There are a lot of plotholes in the film that indicates a rookie direction of Nagraj Manjule. I have no idea how the court allowed Vijay to give a five-minute speech and that too openly instead of sending him to the witness box. How come a team played a football match in the tournament without a goalkeeper before Jagdish asked to fill the place? How come a college agreed on a football match against the slum kids in the first place, and that too with the criminal backgrounds and drug consumption?
Jhund is an inspiring film, and thanks to Aamir Khan‘s show Satyamev Jayate which introduced Vijay Barse and gave him the chance to narrate his story.
No doubt, Jhund is a fresh and exciting film that highlights so many social issues and encourages the audience to spare a thought and do something good or right for others.
Two elements in the universe will remain melodramatic and unrepaired, soap operas and Pakistan cricket. The supporters of the team Green deserves a lifetime achievement award for their tolerance and patience for the team. We are aware of the fact that the national team has more weakness in conceding the match than capabilities to win but it is our love for Pakistani cricket that keeps us hoping that the glory days may return soon.
So there are signs in the coming times that maybe international cricket return to a normal schedule from next year. Prime Minister Imran Khan‘s announcement of staging the entire Pakistan Super League (PSL) in the country next year is delightful and diverting.
But what is the national team’s own justification for the claim on the mega event happening in a couple of months?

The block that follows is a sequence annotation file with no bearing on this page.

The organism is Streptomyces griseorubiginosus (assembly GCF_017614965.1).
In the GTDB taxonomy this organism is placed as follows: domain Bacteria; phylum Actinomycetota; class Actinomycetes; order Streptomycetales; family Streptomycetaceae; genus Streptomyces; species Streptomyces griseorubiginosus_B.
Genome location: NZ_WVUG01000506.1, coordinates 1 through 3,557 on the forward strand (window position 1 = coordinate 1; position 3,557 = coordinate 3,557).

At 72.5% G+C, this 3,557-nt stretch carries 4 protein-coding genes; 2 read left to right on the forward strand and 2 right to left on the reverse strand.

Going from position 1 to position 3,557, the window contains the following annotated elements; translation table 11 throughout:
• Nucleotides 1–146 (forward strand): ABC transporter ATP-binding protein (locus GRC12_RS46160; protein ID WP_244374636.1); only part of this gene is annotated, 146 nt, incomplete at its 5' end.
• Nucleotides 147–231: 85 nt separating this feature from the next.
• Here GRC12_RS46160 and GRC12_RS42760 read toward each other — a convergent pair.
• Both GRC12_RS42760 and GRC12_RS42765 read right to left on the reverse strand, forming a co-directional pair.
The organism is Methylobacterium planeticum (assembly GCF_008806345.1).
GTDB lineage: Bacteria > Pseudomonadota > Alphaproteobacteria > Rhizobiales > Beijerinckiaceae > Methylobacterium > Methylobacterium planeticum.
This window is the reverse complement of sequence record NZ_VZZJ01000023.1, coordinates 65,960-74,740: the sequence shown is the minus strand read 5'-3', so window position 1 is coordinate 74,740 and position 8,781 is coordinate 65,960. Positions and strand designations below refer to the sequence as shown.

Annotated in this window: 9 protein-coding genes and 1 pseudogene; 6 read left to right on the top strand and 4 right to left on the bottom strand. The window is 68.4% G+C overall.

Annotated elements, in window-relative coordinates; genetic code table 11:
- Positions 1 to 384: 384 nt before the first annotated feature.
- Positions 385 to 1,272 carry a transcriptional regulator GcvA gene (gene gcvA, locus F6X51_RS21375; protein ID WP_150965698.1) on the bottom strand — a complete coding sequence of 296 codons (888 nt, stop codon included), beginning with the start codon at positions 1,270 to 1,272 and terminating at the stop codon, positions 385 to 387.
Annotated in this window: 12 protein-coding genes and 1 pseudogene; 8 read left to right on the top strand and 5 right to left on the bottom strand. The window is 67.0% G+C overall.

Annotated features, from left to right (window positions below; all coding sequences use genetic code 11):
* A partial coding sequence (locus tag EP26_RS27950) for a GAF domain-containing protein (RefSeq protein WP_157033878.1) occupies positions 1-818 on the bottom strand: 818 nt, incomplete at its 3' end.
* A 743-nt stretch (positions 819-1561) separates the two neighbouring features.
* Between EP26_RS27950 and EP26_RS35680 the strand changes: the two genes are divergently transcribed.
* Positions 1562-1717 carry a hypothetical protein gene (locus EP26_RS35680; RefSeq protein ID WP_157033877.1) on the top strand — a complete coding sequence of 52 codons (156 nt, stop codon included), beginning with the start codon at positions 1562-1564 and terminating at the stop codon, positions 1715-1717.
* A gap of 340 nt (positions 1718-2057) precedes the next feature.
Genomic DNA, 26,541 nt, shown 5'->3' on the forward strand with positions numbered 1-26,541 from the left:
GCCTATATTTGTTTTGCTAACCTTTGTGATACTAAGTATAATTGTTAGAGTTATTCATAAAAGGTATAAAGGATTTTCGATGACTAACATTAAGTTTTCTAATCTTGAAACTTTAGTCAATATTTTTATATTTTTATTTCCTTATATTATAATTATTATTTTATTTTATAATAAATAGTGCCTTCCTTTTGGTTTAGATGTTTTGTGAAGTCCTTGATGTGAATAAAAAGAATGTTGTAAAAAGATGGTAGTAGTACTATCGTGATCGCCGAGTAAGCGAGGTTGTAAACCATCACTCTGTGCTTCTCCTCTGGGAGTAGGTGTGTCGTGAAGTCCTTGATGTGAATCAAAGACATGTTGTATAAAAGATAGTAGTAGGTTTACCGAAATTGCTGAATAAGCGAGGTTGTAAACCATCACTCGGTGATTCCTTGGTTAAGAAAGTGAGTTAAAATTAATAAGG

Pakistan’s ODI performance since 2017 Champions Trophy
Pakistan stood a ‘TOP’ ODI team for a long period a couple of decades ago but the stance has dropped with quite a huge margin and in the recent years, Pakistan has built no good memories in the format since winning the ICC Champions Trophy (CT). They were invincible against the mediocre teams of Sri Lanka and Zimbabwe beating them 5-0 each but exposed fragilities while losing against the top ODI sides of New Zealand (5-0), South Africa (3-2) and Australia (5-0), the last team arriving in UAE with many key absentees. During this process, they also couldn’t even qualify for the Asia Cup final last year. With such a monumental discrepancy, the certainty of winning the biggest trophy or even doing wonders look highly unlikely.
What went wrong?
The answer to this question deserves its own library bigger than the Library of Congress. But I will highlight a few because I have other things to do in my life.
This question needs a periodic timeline from where I should begin highlighting the issues and even that will take more than a blog, a volume perhaps. So I will set a scale from winning the CT and try to be quick in my argument.
Winning the CT was one of the golden chapters in Pakistan’s cricket history because our accomplishments in this sport are quite limited. The last major trophy Pakistan ever won before this in the format was Asia Cup 2012, thanks to Bangladesh who couldn’t score 9 runs the final over with 3 wickets in hand.
(Pakistan in ODIs has won one World Cup (WC), two Asia Cups, one CT in their history but their major dominance for any trophy in the format was limited to Sharjah Cup which they won 15 times, a record. One major reason how Pakistan has a better head-to-head record against India.)
No World Cup Planning
After winning the CT in 2017, the cricket board should have focused on the WC preparations. They had a two-year time to shape a plan and devise a strategy under which the national team would have analyzed their strength and weakness through a detailed report which would aid them to build a potential team to form a winning combination and maintain it like the top sides.